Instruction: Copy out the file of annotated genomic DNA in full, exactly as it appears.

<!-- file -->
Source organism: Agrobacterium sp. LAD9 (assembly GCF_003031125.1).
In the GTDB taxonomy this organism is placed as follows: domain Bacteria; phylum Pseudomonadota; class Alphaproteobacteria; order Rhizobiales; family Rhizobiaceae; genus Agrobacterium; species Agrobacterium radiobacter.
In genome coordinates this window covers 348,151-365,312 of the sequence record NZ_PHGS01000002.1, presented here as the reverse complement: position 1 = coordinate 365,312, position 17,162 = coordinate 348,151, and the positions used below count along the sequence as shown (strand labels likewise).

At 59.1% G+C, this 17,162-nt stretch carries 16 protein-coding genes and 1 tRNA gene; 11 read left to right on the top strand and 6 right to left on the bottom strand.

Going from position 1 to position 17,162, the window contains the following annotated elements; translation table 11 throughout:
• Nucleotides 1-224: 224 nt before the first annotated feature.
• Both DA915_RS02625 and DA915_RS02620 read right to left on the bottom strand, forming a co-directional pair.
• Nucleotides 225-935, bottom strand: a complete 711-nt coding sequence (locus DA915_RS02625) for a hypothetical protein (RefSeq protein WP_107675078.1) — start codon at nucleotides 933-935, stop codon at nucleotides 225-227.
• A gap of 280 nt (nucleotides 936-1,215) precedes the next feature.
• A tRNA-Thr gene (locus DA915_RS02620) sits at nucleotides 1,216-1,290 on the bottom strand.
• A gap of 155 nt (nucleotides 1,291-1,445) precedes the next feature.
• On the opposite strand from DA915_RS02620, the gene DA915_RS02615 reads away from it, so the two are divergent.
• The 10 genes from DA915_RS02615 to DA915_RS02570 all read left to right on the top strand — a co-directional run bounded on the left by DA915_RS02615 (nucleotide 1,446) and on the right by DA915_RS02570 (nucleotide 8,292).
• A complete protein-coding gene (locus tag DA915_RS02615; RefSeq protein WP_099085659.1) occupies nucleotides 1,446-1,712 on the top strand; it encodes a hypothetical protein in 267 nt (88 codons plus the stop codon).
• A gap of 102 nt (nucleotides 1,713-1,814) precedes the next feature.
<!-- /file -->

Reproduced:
Source organism: Agrobacterium sp. LAD9 (assembly GCF_003031125.1).
In the GTDB taxonomy this organism is placed as follows: domain Bacteria; phylum Pseudomonadota; class Alphaproteobacteria; order Rhizobiales; family Rhizobiaceae; genus Agrobacterium; species Agrobacterium radiobacter.
In genome coordinates this window covers 348,151-365,312 of the sequence record NZ_PHGS01000002.1, presented here as the reverse complement: position 1 = coordinate 365,312, position 17,162 = coordinate 348,151, and the positions used below count along the sequence as shown (strand labels likewise).

At 59.1% G+C, this 17,162-nt stretch carries 16 protein-coding genes and 1 tRNA gene; 11 read left to right on the top strand and 6 right to left on the bottom strand.

Going from position 1 to position 17,162, the window contains the following annotated elements; translation table 11 throughout:
• Nucleotides 1-224: 224 nt before the first annotated feature.
• Both DA915_RS02625 and DA915_RS02620 read right to left on the bottom strand, forming a co-directional pair.
• Nucleotides 225-935, bottom strand: a complete 711-nt coding sequence (locus DA915_RS02625) for a hypothetical protein (RefSeq protein WP_107675078.1) — start codon at nucleotides 933-935, stop codon at nucleotides 225-227.
• A gap of 280 nt (nucleotides 936-1,215) precedes the next feature.
• A tRNA-Thr gene (locus DA915_RS02620) sits at nucleotides 1,216-1,290 on the bottom strand.
• A gap of 155 nt (nucleotides 1,291-1,445) precedes the next feature.
• On the opposite strand from DA915_RS02620, the gene DA915_RS02615 reads away from it, so the two are divergent.
• The 10 genes from DA915_RS02615 to DA915_RS02570 all read left to right on the top strand — a co-directional run bounded on the left by DA915_RS02615 (nucleotide 1,446) and on the right by DA915_RS02570 (nucleotide 8,292).
• A complete protein-coding gene (locus tag DA915_RS02615; RefSeq protein WP_099085659.1) occupies nucleotides 1,446-1,712 on the top strand; it encodes a hypothetical protein in 267 nt (88 codons plus the stop codon).
• A gap of 102 nt (nucleotides 1,713-1,814) precedes the next feature.